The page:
Historic Overlay Districts Design Guidelines
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Currently, there are thirteen historic overlay districts in Fairfax County all of which were established between 1970 and 1986. Each district was created for the purpose of protecting the unique heritage resources of that district. To assist the Architectural Review Board (ARB) in achieving that goal, the Fairfax County Zoning Ordinance stipulates that the ARB adopt historic district design guidelines to facilitate its review of applications. Each historic overlay district has its own individual set of guidelines. The guidelines for each district were approved by the ARB in 1992.
Design Guidelines Basis
The Fairfax County Zoning Ordinance stipulates that the ARB adopt design guidelines in order to review applications for rehabilitation, new construction and exterior alterations. Article 7-204-7 of the Zoning Ordinance explicitly states that the guidelines will be based upon standards designed to preserve the historic integrity of the district. These standards include:
How to Use the Guidelines
Each applicant who is proposing a project in a historic overlay district is required to cite the applicable historic district design guidelines in the application to the ARB. It is important that these guidelines are consulted early in the project planning stages.
The design guidelines for each historic overlay district follow:
BULL RUN STONE BRIDGE DESIGN GUIDELINES - Located on the grounds of Manassas National Battlefield Park, the stone arch bridge over Bull Run was a strategic crossing point during the two major Civil War battles fought nearby. Established 1972
CENTREVILLE DESIGN GUIDELINES - This crossroads village developed in the late eighteenth century and was occupied by both Union and Confederate troops during the Civil War. Established 1986
COLVIN RUN MILL DESIGN GUIDELINES - The mill, built in the 1820s, and the surrounding buildings were an active part of the agricultural economy of Fairfax County throughout the nineteenth and early twentieth centuries. Established 1972
DRANESVILLE TAVERN DESIGN GUIDELINES - The tavern, built in the 1830s, was a popular stopping place for those traveling the busy Leesburg and Georgetown Pikes during the nineteenth and twentieth centuries until its closing in 1968. Established 1972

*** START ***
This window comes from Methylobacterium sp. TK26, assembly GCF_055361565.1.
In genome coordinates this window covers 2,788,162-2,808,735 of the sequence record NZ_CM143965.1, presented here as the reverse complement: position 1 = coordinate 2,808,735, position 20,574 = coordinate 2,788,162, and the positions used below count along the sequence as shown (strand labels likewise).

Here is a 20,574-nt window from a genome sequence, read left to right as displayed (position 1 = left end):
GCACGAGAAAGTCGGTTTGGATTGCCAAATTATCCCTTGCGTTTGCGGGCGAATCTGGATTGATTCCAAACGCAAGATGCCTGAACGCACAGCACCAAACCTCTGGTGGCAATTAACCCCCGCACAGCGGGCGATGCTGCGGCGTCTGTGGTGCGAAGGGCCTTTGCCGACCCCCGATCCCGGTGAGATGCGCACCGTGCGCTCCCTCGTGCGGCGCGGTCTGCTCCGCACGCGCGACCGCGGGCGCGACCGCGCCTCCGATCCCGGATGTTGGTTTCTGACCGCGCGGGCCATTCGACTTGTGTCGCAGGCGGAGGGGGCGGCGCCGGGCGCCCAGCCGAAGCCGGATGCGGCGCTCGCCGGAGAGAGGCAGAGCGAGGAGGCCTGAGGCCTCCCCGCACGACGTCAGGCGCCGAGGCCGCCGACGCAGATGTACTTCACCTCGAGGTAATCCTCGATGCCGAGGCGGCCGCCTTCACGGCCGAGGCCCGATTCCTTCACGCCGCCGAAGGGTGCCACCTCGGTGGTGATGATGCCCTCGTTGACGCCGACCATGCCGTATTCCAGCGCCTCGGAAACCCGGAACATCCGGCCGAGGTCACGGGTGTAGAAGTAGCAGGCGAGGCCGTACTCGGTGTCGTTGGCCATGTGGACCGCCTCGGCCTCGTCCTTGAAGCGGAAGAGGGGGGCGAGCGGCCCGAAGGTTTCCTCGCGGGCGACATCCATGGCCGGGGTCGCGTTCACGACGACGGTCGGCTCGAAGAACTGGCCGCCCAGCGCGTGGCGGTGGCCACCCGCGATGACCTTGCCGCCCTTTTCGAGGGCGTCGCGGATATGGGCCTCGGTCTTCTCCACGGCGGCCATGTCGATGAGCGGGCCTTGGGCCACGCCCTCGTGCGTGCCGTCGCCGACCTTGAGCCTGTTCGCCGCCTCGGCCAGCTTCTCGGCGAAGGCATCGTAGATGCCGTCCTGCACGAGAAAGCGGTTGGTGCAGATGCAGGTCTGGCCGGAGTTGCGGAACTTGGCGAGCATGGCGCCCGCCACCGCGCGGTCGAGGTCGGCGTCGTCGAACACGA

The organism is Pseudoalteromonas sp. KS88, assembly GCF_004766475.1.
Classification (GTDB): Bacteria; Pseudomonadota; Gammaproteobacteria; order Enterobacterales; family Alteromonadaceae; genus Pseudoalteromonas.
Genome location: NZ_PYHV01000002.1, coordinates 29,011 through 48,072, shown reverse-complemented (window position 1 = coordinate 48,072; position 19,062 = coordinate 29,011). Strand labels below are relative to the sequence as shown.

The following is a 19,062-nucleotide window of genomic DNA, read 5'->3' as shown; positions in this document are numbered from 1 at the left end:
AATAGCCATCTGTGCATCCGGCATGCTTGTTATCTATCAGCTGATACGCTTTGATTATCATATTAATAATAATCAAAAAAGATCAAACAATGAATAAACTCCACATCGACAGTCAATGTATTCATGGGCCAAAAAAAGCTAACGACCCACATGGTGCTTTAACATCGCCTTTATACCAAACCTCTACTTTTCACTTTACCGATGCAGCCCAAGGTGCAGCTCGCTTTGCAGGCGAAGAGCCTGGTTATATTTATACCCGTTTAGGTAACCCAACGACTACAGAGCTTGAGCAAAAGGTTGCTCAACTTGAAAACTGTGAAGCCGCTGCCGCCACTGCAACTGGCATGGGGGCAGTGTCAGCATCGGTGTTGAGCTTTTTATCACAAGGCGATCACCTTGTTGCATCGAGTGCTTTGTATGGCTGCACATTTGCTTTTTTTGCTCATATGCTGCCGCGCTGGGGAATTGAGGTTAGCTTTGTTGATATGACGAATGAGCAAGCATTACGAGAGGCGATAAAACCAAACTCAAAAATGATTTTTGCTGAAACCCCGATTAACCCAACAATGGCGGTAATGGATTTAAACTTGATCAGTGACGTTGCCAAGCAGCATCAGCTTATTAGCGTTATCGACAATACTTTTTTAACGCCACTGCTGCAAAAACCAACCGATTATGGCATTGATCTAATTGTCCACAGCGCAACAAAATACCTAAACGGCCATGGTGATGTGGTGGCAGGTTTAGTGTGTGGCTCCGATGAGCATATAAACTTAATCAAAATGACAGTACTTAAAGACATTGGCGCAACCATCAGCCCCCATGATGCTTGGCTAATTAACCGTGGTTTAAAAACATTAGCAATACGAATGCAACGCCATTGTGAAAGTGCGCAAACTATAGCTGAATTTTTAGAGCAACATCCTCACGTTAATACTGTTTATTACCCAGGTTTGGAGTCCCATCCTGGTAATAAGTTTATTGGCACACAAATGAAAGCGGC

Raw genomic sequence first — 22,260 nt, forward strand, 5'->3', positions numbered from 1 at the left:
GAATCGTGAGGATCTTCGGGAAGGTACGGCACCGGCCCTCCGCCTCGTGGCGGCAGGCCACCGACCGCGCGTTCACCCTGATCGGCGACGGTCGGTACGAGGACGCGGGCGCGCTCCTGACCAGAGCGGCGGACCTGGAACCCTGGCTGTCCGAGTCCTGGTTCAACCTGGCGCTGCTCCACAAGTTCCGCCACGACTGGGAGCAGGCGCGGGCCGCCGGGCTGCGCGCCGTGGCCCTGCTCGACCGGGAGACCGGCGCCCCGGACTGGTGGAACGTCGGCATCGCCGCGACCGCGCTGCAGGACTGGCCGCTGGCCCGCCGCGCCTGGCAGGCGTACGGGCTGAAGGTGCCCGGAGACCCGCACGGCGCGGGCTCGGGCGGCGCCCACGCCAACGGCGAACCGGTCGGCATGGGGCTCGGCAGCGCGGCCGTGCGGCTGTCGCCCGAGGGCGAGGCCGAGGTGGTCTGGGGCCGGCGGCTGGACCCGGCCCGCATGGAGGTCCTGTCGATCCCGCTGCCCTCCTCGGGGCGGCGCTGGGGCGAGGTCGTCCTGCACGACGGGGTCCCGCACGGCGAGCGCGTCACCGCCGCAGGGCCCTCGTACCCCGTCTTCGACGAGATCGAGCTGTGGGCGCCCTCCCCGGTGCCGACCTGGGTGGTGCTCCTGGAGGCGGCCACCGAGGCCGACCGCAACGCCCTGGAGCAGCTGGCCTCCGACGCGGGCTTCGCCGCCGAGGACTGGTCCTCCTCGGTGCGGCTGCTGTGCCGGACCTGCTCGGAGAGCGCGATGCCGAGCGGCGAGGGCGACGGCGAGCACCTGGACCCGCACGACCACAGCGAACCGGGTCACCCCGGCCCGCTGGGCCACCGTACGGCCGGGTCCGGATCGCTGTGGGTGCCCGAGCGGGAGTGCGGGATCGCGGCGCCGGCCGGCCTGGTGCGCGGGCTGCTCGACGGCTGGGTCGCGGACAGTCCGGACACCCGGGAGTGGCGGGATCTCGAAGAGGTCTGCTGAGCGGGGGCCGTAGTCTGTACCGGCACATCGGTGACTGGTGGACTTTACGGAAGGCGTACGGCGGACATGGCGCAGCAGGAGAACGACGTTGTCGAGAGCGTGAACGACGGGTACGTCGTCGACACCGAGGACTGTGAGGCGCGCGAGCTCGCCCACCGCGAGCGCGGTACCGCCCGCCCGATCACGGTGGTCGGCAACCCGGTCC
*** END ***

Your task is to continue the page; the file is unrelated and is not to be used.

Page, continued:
HUNTLEY DESIGN GUIDELINES - The house was built about 1820 for Thomson F. Mason, grandson of George Mason. Established 1976
LAKE ANNE VILLAGE CENTER DESIGN GUIDELINES - This award-winning cluster of residential and commercial structures was the heart of the Reston community when constructed in the mid-1960s. Established 1983
LANGLEY FORK DESIGN GUIDELINES - This crossroads village includes residential, school, and church structures dating from the early nineteenth century. Established 1980
MOUNT AIR DESIGN GUIDELINES - The main house, built about 1830, was lost to fire in 1992, but the outbuildings and landscaped grounds remain. Established 1984
POHICK CHURCH DESIGN GUIDELINES - The building was constructed between 1762 and 1772, with the first use of the building in the latter year. Both George Mason and George Washington had pews and attended services at Pohick Church. Established 1970ROBEY’S MILL DESIGN GUIDELINES - The house and mill were built in the mid-nineteenth century. The mill served local farmers until 1906. Established 1980.
ST. MARY’S CHURCH DESIGN GUIDELINES - The first Roman Catholic church in Fairfax County was built in 1858. It was used by Clara Barton as a hospital after the Civil War battles of Second Manassas and Chantilly. The district includes portions of the nineteenth century railroad community of Fairfax Station. Established 1972
SULLY DESIGN GUIDELINES - The plantation house was built in 1794 for Richard Bland Lee who was the first U.S. congressman from Northern Virginia. He was also the uncle of Robert E. Lee. Established 1970
WOODLAWN PLANTATION AND THE POPE/LEIGHEY HOUSE DESIGN GUIDELINES - Woodlawn was built in 1805 on land owned by George Washington. The property was given by Washington as a wedding gift to his nephew Lawrence Lewis. The district also includes the Woodlawn Friends Meeting House of about 1853, the Washington Grist Mill reconstructed in 1932, and the Pope/Leighey house designed in1942 by Frank Lloyd Wright and moved to the site in 1964. Established 1971